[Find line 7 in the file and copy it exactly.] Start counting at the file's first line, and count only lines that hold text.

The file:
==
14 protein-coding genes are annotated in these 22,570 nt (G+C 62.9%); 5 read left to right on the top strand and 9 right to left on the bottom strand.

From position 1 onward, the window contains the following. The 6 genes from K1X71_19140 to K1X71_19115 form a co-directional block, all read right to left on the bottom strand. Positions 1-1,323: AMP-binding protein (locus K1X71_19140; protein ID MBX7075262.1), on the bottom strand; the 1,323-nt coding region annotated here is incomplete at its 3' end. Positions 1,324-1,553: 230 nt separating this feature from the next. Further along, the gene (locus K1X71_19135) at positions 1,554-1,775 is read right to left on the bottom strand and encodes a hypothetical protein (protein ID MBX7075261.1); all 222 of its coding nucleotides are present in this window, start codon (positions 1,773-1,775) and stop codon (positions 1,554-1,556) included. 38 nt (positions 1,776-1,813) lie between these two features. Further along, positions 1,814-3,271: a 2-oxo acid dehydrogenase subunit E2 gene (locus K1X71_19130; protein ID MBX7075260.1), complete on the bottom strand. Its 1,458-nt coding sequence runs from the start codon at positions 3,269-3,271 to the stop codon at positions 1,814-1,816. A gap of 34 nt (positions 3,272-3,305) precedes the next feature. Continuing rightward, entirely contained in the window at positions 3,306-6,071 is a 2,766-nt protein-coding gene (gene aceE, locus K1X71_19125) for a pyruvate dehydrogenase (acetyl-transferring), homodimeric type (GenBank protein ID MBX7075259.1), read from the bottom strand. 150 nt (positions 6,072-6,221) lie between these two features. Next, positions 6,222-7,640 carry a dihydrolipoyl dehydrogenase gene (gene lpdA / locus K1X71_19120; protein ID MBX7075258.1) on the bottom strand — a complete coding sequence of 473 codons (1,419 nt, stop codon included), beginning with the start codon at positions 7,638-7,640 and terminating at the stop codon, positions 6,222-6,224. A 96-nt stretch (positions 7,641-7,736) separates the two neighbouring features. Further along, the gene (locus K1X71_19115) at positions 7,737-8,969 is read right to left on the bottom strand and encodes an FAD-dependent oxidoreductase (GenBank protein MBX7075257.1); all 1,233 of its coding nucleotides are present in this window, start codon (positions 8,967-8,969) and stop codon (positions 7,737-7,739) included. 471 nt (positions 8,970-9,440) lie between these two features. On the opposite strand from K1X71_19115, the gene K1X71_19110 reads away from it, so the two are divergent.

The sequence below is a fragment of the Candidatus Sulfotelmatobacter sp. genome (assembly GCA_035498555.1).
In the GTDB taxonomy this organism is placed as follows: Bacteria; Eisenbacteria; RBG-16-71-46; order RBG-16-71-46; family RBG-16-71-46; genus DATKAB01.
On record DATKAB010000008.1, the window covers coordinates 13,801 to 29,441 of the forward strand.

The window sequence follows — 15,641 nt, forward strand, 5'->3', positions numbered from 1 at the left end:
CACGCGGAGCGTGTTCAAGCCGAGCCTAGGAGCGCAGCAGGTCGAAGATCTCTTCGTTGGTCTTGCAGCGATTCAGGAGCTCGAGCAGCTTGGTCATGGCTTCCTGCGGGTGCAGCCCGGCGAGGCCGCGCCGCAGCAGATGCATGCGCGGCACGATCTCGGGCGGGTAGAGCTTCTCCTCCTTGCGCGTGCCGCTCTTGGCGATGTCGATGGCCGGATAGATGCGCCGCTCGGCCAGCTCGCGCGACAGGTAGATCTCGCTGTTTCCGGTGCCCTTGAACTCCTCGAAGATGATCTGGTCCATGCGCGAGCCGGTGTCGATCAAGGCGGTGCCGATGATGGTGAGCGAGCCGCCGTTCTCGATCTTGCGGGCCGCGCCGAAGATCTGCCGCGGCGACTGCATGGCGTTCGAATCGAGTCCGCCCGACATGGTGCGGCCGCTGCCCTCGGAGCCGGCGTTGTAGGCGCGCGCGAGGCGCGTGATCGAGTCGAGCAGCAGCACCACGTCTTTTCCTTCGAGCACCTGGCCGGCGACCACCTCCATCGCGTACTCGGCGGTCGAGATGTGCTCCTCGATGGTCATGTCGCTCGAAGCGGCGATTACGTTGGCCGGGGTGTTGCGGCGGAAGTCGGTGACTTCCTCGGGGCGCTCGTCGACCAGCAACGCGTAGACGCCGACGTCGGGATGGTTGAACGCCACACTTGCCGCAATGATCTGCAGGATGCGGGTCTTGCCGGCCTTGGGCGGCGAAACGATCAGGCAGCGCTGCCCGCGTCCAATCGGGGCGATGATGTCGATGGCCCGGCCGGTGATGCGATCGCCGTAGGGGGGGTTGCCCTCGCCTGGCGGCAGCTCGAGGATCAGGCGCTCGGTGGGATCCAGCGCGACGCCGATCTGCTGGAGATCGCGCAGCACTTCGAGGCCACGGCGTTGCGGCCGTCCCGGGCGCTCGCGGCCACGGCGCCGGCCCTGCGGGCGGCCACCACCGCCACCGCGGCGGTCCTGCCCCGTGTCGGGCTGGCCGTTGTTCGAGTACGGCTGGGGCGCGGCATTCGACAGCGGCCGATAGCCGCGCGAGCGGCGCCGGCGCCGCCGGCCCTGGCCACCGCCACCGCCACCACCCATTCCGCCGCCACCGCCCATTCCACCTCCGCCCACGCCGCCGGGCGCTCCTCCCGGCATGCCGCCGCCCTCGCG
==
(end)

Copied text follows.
CACGCGGAGCGTGTTCAAGCCGAGCCTAGGAGCGCAGCAGGTCGAAGATCTCTTCGTTGGTCTTGCAGCGATTCAGGAGCTCGAGCAGCTTGGTCATGGCTTCCTGCGGGTGCAGCCCGGCGAGGCCGCGCCGCAGCAGATGCATGCGCGGCACGATCTCGGGCGGGTAGAGCTTCTCCTCCTTGCGCGTGCCGCTCTTGGCGATGTCGATGGCCGGATAGATGCGCCGCTCGGCCAGCTCGCGCGACAGGTAGATCTCGCTGTTTCCGGTGCCCTTGAACTCCTCGAAGATGATCTGGTCCATGCGCGAGCCGGTGTCGATCAAGGCGGTGCCGATGATGGTGAGCGAGCCGCCGTTCTCGATCTTGCGGGCCGCGCCGAAGATCTGCCGCGGCGACTGCATGGCGTTCGAATCGAGTCCGCCCGACATGGTGCGGCCGCTGCCCTCGGAGCCGGCGTTGTAGGCGCGCGCGAGGCGCGTGATCGAGTCGAGCAGCAGCACCACGTCTTTTCCTTCGAGCACCTGGCCGGCGACCACCTCCATCGCGTACTCGGCGGTCGAGATGTGCTCCTCGATGGTCATGTCGCTCGAAGCGGCGATTACGTTGGCCGGGGTGTTGCGGCGGAAGTCGGTGACTTCCTCGGGGCGCTCGTCGACCAGCAACGCGTAGACGCCGACGTCGGGATGGTTGAACGCCACACTTGCCGCAATGATCTGCAGGATGCGGGTCTTGCCGGCCTTGGGCGGCGAAACGATCAGGCAGCGCTGCCCGCGTCCAATCGGGGCGATGATGTCGATGGCCCGGCCGGTGATGCGATCGCCGTAGGGGGGGTTGCCCTCGCCTGGCGGCAGCTCGAGGATCAGGCGCTCGGTGGGATCCAGCGCGACGCCGATCTGCTGGAGATCGCGCAGCACTTCGAGGCCACGGCGTTGCGGCCGTCCCGGGCGCTCGCGGCCACGGCGCCGGCCCTGCGGGCGGCCACCACCGCCACCGCGGCGGTCCTGCCCCGTGTCGGGCTGGCCGTTGTTCGAGTACGGCTGGGGCGCGGCATTCGACAGCGGCCGATAGCCGCGCGAGCGGCGCCGGCGCCGCCGGCCCTGGCCACCGCCACCGCCACCACCCATTCCGCCGCCACCGCCCATTCCACCTCCGCCCACGCCGCCGGGCGCTCCTCCCGGCATGCCGCCGCCCTCGCG